Needless to say, this involves unnecessary delays and expenses at a time that is already troubling and emotional for the family. It can also lead to disputes and in-fighting between family members who believe they have the right to make decisions or control your assets.
In some cases, it may also end with a public trustee having to make financial decisions for you.
If you provide the authority for an individual or a small group of individuals through the right estate planning documents like powers of attorney, you reduce the chance of disputes and delays.
What are the basic rules for creating a POA in Alberta?
Because of the potential for abuse of power of attorney agreements, strict guidelines are set out for creating these documents in Alberta. The Powers of Attorney Act governs how POAs must be created here.
Following are the basic requirements:
- The donor and the attorney must be at least 18 years old
- The attorney must be mentally capable and understand the responsibilities of the role (especially with regard to acting in the donor’s best interests at all times and maintaining confidentiality)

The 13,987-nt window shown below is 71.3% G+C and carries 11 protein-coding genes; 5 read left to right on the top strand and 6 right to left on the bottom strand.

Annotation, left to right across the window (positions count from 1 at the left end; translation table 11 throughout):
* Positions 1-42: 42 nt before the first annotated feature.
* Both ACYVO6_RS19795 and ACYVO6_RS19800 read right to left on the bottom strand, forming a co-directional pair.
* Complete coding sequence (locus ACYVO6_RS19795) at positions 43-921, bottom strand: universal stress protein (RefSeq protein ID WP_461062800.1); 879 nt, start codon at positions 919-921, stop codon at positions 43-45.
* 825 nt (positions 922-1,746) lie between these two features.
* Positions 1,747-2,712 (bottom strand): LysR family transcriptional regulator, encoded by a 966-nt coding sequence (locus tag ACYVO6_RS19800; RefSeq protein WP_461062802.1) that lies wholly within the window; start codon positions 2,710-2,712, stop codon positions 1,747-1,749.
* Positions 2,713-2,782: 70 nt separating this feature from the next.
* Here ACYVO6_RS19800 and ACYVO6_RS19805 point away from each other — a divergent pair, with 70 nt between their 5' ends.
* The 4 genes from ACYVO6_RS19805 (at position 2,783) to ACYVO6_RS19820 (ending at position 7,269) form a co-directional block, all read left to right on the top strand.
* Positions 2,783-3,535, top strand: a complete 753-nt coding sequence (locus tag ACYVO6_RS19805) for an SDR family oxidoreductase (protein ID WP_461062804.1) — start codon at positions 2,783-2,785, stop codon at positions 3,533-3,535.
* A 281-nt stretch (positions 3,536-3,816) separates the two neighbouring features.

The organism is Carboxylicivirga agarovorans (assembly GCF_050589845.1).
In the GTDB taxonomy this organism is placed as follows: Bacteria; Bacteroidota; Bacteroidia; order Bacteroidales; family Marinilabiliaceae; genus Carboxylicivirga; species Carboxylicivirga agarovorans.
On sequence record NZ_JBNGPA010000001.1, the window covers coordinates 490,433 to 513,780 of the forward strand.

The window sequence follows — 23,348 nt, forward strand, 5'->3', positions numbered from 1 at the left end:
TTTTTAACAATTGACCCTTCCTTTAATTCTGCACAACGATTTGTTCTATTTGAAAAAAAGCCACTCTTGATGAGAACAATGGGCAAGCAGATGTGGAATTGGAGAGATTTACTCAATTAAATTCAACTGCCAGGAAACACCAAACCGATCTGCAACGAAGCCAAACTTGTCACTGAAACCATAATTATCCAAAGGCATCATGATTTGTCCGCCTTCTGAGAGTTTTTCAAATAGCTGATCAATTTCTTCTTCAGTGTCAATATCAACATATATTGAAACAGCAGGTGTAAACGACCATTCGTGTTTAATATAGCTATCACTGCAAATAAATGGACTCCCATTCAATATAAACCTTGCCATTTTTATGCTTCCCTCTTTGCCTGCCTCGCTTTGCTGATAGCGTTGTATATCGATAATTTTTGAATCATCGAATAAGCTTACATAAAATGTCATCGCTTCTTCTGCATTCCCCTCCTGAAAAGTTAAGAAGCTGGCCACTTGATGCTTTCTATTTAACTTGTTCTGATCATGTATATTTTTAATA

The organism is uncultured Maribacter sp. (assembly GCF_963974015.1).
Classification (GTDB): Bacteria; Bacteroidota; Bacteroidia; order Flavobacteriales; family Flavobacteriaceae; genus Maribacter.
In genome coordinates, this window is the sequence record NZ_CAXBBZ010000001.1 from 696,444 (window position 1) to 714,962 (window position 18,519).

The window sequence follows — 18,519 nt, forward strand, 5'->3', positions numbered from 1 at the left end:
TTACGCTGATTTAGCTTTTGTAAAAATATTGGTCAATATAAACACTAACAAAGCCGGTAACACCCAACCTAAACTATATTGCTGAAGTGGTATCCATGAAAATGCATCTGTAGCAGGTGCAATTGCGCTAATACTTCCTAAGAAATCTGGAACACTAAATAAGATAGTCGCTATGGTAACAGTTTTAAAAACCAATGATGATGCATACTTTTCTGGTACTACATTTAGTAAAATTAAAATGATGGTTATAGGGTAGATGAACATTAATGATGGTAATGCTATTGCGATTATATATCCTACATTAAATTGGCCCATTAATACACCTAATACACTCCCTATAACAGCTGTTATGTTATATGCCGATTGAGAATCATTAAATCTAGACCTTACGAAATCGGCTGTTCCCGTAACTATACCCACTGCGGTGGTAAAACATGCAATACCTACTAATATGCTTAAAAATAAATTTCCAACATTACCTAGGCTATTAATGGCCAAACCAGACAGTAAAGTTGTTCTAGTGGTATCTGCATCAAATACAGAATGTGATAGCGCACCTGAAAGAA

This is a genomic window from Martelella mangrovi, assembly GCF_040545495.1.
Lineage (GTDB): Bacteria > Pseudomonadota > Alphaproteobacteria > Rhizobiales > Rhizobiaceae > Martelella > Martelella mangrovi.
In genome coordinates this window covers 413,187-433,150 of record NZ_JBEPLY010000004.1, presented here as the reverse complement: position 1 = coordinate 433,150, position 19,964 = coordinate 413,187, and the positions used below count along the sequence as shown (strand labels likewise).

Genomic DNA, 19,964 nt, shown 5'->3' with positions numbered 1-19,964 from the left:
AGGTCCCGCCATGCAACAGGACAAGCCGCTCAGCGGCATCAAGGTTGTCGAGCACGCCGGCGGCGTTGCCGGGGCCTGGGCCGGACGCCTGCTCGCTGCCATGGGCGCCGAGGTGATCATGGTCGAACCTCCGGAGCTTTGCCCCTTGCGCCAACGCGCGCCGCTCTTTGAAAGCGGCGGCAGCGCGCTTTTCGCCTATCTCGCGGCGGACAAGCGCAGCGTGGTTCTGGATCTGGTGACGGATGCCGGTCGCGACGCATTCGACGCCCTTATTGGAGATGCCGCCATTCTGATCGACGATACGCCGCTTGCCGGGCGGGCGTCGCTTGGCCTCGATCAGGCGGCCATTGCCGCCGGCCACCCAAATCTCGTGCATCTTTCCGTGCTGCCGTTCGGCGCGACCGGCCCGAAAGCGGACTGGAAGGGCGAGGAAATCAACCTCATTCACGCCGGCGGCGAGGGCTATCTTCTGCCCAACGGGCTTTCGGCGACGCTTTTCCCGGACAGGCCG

- The document must be signed by both parties with a witness present
- The attorney cannot be a witness
The witness must sign an “Affidavit of Execution” before a Notary Public or a Commissioner for Oaths. This document needs to confirm the following information:
- They were present when the document was signed
- They know the donor
- The document was signed without coercion
- The donor understands the document
If the attorney acts within the scope of the power awarded, he or she has the legal right to take all necessary actions until one of the following occurs:
- The attorney’s power is revoked
- The donor loses mental capacity and no Enduring Power of Attorney is in place
- The donor passes away
- The POA is no longer required
Upon death, a power of attorney ends automatically. The personal representative named in the last will then acts on behalf of the decedent’s estate.
Can you revoke a power of attorney in Calgary?
Once a power of attorney is in place, you may revoke it providing you have the mental capacity to do so.
Your relationship with the attorney may change, you may have identified someone more appropriate or capable, or you may no longer require the Power of Attorney.
A Revocation of Power of Attorney document provides written legal confirmation that you want to cancel your attorney’s power.
What are the benefits of a power of attorney?
There are several practical benefits that a power of attorney can bring – all of which add up to greater peace of mind.
Notably, the agreement allows you to:
Feel more assured that your finances will be looked after even if you lose capacity
Keep your attorney(s) accountable by law
Be specific or general about the powers you award to your attorney
Remain flexible – it can be changed in the future if need be
Prevent unnecessary delays, expenses and disputes for loved ones
Create a power of attorney in Calgary
Please contact us now to schedule a consultation or call us at (403) 452-0043. We look forward to meeting with you.